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Meyer Lemons: Recipes and Storage


Andrew Fenton
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Not sure if all Costcos are getting them, but I just noticed that they have Meyer Lemons at my local Costco (Vancouver, WA) for $6.50/4 lbs.

I hadn't found anywhere to buy them locally before this, and had never actually tasted one. Now I need to figure out how to save them somehow ;)

-Rick

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Thanks for the head's up. I'll have to check to see if my Costco has them. FWIW, I tried freezing whole lemons once - not a good idea. I should think the juice would freeze all right though - maybe in ice cube trays?

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  • 3 weeks later...

I was gifted with a few the other day. The best thing I did with them was to thinly slice crosswise and toss with potato chunks and winter squash chunks (kabocha in this case) with garlic, hot pepper and olive oil (s & p as well) and then roasted. The lemon slices curled up and got almost crispy, releasing their perfume and flavor and also providing intense floral lemony nuggets to bite into.

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About a month or so ago, I made a Meyer lemon budino with a boatload of lemons from a friend's tree. The recipe is on Epicurious.com. It was seriously good. So light but still so rich and flavorful.

--Roberta--

"Let's slip out of these wet clothes, and into a dry Martini" - Robert Benchley

Pierogi's eG Foodblog

My *outside* blog, "A Pound Of Yeast"

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I was gifted with a few the other day. The best thing I did with them was to thinly slice crosswise and toss with potato chunks and winter squash chunks (kabocha in this case) with garlic, hot pepper and olive oil (s & p as well) and then roasted. The lemon slices curled up and got almost crispy, releasing their perfume and flavor and also providing intense floral lemony nuggets to bite into.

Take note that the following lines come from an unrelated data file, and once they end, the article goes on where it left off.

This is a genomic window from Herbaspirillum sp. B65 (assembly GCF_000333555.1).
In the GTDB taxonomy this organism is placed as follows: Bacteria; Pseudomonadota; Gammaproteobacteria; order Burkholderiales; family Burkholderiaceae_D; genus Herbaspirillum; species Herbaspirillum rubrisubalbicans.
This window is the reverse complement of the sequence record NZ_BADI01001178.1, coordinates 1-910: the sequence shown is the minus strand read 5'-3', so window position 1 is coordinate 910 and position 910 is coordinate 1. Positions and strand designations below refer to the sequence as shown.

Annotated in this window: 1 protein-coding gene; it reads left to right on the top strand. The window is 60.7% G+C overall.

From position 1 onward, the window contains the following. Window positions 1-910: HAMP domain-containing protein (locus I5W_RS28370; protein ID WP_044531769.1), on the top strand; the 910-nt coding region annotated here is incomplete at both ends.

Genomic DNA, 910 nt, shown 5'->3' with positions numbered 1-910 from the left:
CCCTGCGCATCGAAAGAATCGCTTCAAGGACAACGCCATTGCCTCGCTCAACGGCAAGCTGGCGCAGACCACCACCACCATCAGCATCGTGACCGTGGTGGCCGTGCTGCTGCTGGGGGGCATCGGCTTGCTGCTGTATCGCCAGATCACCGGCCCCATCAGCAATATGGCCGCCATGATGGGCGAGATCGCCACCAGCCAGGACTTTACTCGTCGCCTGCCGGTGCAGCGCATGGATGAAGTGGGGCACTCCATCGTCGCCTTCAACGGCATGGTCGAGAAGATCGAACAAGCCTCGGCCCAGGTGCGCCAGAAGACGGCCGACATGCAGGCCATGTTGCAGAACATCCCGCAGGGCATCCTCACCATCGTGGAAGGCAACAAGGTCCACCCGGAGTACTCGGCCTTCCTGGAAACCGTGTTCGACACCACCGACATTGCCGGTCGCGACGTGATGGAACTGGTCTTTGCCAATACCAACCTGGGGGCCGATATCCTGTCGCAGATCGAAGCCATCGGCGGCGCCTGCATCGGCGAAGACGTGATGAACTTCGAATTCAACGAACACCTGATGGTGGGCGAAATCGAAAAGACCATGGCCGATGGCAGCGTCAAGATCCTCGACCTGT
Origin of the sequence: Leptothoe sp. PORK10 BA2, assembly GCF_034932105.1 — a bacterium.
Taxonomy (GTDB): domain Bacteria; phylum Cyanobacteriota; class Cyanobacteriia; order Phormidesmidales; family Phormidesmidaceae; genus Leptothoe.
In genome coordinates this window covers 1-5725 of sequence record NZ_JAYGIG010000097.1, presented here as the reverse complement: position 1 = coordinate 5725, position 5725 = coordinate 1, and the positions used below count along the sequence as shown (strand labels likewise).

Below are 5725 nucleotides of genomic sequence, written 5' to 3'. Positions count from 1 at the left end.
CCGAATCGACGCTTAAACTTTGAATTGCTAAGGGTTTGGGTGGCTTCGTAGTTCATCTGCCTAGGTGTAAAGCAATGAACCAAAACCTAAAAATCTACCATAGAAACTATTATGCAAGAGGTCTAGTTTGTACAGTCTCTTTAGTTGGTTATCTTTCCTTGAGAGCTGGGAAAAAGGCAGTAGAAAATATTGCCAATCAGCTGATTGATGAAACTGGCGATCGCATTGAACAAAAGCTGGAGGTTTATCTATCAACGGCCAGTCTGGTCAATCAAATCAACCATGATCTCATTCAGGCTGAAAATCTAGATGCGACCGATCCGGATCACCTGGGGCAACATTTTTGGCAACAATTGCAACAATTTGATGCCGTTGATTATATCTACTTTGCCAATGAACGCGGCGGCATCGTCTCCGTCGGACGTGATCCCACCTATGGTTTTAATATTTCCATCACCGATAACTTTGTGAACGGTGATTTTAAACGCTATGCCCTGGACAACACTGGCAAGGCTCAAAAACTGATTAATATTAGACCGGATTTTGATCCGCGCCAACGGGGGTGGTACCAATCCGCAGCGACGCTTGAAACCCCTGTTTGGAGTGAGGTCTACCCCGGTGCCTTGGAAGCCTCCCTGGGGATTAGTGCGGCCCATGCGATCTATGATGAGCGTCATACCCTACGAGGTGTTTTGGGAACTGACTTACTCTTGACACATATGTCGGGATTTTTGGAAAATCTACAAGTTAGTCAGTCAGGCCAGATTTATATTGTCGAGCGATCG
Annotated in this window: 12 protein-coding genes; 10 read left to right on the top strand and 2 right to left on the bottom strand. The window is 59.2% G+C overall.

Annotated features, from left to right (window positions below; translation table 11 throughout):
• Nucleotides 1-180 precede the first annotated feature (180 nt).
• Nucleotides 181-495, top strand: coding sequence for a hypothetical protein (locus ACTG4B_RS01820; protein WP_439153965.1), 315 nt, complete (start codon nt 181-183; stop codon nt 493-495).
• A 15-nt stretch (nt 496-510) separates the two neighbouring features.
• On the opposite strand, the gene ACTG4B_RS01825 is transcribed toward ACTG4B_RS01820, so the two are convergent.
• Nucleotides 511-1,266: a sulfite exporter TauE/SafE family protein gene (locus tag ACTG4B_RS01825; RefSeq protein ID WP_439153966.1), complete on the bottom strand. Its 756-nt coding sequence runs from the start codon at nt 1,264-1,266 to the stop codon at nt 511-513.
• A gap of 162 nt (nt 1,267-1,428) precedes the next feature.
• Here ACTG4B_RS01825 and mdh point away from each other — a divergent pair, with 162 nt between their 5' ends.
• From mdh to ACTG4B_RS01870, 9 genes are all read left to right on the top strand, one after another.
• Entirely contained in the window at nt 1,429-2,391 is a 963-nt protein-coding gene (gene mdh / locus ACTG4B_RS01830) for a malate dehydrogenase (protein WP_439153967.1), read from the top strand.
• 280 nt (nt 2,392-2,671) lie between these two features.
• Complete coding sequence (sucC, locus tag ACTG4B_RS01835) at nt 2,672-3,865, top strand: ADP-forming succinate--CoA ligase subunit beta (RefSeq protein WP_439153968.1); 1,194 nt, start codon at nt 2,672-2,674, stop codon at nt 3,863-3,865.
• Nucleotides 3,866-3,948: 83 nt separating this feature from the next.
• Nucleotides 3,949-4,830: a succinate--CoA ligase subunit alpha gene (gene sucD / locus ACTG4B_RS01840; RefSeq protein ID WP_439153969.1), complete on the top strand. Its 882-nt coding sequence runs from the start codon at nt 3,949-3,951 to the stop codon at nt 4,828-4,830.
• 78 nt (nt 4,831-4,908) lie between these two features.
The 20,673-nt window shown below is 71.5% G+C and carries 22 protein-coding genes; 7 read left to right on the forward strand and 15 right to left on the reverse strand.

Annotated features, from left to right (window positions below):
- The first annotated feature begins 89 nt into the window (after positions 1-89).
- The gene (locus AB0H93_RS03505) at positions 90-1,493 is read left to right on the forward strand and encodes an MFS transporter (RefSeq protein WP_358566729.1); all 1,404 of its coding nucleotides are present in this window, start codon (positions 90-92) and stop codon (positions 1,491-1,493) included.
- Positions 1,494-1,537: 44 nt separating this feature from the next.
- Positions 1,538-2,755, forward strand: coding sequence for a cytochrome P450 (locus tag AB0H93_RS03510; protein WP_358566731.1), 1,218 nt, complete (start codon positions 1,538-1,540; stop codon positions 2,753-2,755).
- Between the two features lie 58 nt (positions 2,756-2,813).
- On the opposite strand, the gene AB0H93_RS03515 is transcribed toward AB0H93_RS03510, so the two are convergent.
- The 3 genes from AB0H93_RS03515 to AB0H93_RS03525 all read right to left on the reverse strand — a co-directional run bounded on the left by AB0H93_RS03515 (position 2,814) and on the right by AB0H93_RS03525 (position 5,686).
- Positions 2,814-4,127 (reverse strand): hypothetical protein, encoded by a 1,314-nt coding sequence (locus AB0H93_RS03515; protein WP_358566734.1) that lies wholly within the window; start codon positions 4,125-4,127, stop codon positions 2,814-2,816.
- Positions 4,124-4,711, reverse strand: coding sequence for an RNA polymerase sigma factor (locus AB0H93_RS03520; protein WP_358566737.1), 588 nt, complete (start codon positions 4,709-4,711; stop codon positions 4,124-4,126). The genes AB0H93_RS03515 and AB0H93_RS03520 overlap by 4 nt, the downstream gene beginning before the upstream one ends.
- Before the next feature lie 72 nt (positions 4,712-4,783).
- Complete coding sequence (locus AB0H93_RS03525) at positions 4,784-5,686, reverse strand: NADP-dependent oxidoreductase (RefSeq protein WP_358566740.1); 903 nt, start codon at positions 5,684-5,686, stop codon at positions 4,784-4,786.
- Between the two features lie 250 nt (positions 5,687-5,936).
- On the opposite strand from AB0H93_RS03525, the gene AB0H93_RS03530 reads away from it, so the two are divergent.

Love the sound of this, going to try it immediately..thanks for the idea!

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  • 1 month later...

anyone have a great meyer lemon marmalade recipe preferably british style so not very sweet?

If you are wanting a marmalade that is not too sweet I would not be using the Meyer. If you can get hold of some Lisbon or Villa Franca they would make a more ' bitter' marmalade.

Meyers are a cross between an orange and a lemon ( I think!! :rolleyes: no. Im sure...)and I eat them right off our tree.

Even as a lemon to use with fish etc they fall a little short in the proper zing department!

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  • 1 year later...

Toots and I both like coconut, and we like lemon flavors as well. However, neither of us have tried coconut and lemon together, and I've been thinking about making a coconut meyer lemon panna cotta. Do you think this might be a good flavor combination? I'm having difficulty imagining it, and wouldn't want to waste the ingredients if it's a poor marriage of flavors. Any thoughts on the subject?